Existential concussion: A cause and consequence of acute suffering characterized by a lack of meaning. A non-exhaustive list of symptoms includes:

  • Profound disorientation in the world such that a person does not know who she is, where she belongs, or how she fits in the world;
  • Compromised decision making ability such that one cannot make reasonable and informed decisions;
  • Significant difficulty in identifying what is appropriately one's responsibility and what is not;
  • Near incapacity to find meaning in one’s suffering and subsequently transform that suffering.

Existential concussions can happen in myriad ways. They can be self-inflicted, inflicted by others or the conditions around us, or most often some combination of the two. They can happen to people who experience catastrophic loss, live in hostile and oppressive conditions, or most relevant to this blog, have reached a certain point in their addictions. With addicts, we often consistently crash into the same issues and problems in life and repeatedly make the same mistakes. All of these crashes bring about an existential concussion, and that concussion further increases the frequency and severity of our crashes.

Everyone’s life involves suffering but not everyone experiences an existential concussion. No one is immune from the pain and suffering that are part of living. Suffering just is a part of life. Nietzsche makes the point clearly, “to live is to suffer, to survive is to find some meaning in the suffering.” It all comes down to the meaning one makes of suffering.

Nietzsche is right that we can and do tolerate all sorts of suffering as long as we can make sense of it in some ways. Some of those ways of making meaning are positive and others terribly negative. The important thing is that meaning is still possible; this is what staves off an existential concussion. What a person cannot abide, Nietzsche claims, is when there is no “answer to his scream of the question: to what end suffering?” Meaningless suffering is intolerable and life destroying. This is the existential concussion.

There are different types of suffering and different types or ways to make meaning. Some suffering is inflicted externally to me and I have no control over it. I cannot control the loss and suffering caused by a natural disaster. In cases like this, people often ask, “how could something like this happen?” We try to make sense of it. In other words, we try to give it meaning. Some people might appeal to God as a way to make sense. For them, God must have some bigger plan that though beyond human comprehension, is taken as God’s will. God provides the context of meaning even if it eludes us. But a person of faith who loses that faith may be prone to an existential concussion if faith is not restored or if he does not find a new framework for meaning.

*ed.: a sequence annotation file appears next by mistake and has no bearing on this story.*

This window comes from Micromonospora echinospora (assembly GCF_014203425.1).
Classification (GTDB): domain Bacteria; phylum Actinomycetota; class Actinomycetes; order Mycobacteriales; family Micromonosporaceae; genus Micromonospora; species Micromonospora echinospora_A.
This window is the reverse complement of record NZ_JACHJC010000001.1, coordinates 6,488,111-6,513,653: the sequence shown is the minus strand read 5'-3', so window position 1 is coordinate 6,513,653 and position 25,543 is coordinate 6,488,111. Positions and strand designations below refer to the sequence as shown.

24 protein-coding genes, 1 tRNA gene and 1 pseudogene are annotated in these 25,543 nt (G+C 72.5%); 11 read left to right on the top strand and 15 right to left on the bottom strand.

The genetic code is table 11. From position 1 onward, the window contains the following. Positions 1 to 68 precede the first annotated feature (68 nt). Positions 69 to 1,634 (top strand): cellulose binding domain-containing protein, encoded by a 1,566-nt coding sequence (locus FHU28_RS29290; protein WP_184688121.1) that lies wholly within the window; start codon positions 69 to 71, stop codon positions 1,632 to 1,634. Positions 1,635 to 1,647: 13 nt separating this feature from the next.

Some forms of suffering seem a little more in an individual’s control; each of us can make choices that do not increase and perhaps reduce the opportunities to suffer. I can give meaning to my suffering if it serves a higher purpose or if it is done out of love and devotion. I can also give meaning to my suffering if it fits within my understandings of how the world works or is organized. But when those frameworks collapse or are destroyed or I entirely remove myself from them, the result is an existential concussion.

The most severe addicts often no longer know who they are or where they fit in the world. They may have lost the people, projects, and aspirations with which they had most closely identified. Their decisions are driven by their use: how to get what they want and if necessary, how to hide this fact from whomever remains around them. They often trade away their long term interests for short term gains (that is, if they can still draw this distinction).  Severe addicts often cannot take appropriate responsibility for their actions because that would involve being able to take stock of what she has been doing and how her actions affect herself and others. Her intentions may be largely opaque to her. And with so much of her world collapsed, she can no longer see any meaning or value in her suffering. She suffers an existential concussion.

In the most advanced stages of an addiction and with the most severe of existential concussion, a person stands on an abyss of meaninglessness and nothingness. How does she not fall into that abyss? How does she not jump into that abyss? In other words, how does a person with an existential concussion begin to find or make meaning? That’s the subject of future posts.

Philosophy Stirred, Not Shaken

Insights on Addiction and Philosophy
Peg O'Connor Ph.D.

Peg O'Connor, Ph.D., is a professor of philosophy and gender, women, and sexuality studies at Gustavus Adolphus College in St. Peter, Minnesota.

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